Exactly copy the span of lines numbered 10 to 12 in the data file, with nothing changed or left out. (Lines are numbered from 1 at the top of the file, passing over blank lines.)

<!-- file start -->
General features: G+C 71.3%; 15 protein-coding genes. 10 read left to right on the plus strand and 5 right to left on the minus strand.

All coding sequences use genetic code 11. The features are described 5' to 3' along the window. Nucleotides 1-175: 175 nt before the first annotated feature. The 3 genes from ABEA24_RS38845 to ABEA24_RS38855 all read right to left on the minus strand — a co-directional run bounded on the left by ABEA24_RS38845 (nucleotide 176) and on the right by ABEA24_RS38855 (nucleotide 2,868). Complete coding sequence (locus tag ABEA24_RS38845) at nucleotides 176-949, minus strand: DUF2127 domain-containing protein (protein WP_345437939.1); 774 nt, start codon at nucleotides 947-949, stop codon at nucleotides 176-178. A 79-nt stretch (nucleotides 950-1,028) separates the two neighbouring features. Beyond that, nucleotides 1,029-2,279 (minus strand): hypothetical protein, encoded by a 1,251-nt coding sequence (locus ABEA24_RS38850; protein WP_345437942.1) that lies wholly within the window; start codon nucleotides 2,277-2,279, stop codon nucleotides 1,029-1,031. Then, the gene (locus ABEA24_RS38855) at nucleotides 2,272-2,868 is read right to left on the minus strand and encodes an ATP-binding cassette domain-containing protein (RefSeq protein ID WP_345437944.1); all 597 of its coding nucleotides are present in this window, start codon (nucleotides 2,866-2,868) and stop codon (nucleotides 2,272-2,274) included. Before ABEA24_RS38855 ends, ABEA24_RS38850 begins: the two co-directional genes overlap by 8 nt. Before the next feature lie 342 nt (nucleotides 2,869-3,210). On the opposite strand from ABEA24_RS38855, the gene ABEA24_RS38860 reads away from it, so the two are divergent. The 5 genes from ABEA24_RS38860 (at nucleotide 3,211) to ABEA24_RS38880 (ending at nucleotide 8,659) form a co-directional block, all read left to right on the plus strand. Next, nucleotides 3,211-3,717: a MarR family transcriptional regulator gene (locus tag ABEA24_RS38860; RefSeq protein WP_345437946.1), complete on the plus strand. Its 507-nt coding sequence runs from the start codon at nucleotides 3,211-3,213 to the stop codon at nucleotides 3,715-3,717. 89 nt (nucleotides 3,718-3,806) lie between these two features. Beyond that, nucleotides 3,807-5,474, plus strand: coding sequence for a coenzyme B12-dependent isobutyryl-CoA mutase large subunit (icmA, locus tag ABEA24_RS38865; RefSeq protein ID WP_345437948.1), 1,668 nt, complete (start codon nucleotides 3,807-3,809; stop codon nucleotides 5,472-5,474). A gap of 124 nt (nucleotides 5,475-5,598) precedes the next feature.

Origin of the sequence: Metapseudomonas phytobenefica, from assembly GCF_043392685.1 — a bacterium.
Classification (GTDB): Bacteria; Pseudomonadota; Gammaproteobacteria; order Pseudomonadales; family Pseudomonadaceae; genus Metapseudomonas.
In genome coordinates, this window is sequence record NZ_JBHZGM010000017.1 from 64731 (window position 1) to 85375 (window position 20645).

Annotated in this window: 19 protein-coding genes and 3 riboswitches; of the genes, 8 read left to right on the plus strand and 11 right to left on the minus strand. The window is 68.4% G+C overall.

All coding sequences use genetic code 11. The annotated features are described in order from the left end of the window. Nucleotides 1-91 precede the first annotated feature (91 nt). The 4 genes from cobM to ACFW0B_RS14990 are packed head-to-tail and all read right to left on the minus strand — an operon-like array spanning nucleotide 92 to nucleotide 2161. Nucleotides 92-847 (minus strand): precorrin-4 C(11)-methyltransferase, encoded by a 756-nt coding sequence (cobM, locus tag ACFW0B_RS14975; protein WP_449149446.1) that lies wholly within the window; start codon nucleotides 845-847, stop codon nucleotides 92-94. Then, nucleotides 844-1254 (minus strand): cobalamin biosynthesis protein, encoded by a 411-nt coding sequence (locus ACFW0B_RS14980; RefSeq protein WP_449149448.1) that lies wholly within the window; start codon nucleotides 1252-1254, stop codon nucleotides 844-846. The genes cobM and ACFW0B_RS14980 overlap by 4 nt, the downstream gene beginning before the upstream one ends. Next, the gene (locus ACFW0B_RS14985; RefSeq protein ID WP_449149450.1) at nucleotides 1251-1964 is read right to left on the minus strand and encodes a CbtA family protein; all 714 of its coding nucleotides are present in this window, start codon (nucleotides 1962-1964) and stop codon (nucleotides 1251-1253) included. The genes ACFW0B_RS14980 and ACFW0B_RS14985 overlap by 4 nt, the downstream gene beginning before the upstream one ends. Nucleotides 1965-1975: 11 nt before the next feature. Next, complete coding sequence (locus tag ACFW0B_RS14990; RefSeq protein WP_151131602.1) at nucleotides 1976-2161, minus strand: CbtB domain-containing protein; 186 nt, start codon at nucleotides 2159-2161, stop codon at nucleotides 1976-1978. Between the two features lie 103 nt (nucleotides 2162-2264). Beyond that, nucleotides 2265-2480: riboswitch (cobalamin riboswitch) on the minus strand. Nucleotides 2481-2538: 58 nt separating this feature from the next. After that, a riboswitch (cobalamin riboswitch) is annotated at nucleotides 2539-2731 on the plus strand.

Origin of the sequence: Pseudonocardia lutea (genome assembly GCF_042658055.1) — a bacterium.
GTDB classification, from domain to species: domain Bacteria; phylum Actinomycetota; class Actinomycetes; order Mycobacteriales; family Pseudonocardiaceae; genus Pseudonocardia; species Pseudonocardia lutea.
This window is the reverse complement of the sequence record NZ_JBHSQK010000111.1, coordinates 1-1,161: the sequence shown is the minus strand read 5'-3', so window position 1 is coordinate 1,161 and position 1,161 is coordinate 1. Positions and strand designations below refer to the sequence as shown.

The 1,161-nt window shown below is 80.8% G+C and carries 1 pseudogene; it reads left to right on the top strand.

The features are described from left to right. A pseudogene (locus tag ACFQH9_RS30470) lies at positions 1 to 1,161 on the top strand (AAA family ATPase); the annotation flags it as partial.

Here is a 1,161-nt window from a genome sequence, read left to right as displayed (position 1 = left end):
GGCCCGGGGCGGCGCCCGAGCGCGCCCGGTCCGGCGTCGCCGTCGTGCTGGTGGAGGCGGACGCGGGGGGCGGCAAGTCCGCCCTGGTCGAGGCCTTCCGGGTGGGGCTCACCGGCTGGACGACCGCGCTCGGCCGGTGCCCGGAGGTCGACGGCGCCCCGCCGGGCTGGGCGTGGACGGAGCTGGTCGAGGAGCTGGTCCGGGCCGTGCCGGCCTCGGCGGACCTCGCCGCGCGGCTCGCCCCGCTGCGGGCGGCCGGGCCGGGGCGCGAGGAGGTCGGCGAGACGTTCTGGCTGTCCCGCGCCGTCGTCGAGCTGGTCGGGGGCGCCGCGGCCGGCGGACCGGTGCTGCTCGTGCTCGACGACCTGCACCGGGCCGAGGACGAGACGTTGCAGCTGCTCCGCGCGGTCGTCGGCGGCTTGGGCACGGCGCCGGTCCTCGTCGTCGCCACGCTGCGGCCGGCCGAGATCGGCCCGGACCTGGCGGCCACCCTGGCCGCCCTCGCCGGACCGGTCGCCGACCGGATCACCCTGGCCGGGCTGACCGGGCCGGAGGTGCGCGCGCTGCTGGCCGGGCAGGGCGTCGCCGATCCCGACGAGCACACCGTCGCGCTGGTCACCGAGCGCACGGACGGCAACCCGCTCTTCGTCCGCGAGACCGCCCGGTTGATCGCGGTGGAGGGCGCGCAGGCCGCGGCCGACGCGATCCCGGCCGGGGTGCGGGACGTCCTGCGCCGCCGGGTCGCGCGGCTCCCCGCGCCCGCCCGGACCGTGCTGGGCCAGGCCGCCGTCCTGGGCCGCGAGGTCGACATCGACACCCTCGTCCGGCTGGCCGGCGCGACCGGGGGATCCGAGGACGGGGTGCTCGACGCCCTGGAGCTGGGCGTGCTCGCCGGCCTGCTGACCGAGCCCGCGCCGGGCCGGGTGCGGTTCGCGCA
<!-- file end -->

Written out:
This window is the reverse complement of the sequence record NZ_JBHSQK010000111.1, coordinates 1-1,161: the sequence shown is the minus strand read 5'-3', so window position 1 is coordinate 1,161 and position 1,161 is coordinate 1. Positions and strand designations below refer to the sequence as shown.

The 1,161-nt window shown below is 80.8% G+C and carries 1 pseudogene; it reads left to right on the top strand.

The features are described from left to right. A pseudogene (locus tag ACFQH9_RS30470) lies at positions 1 to 1,161 on the top strand (AAA family ATPase); the annotation flags it as partial.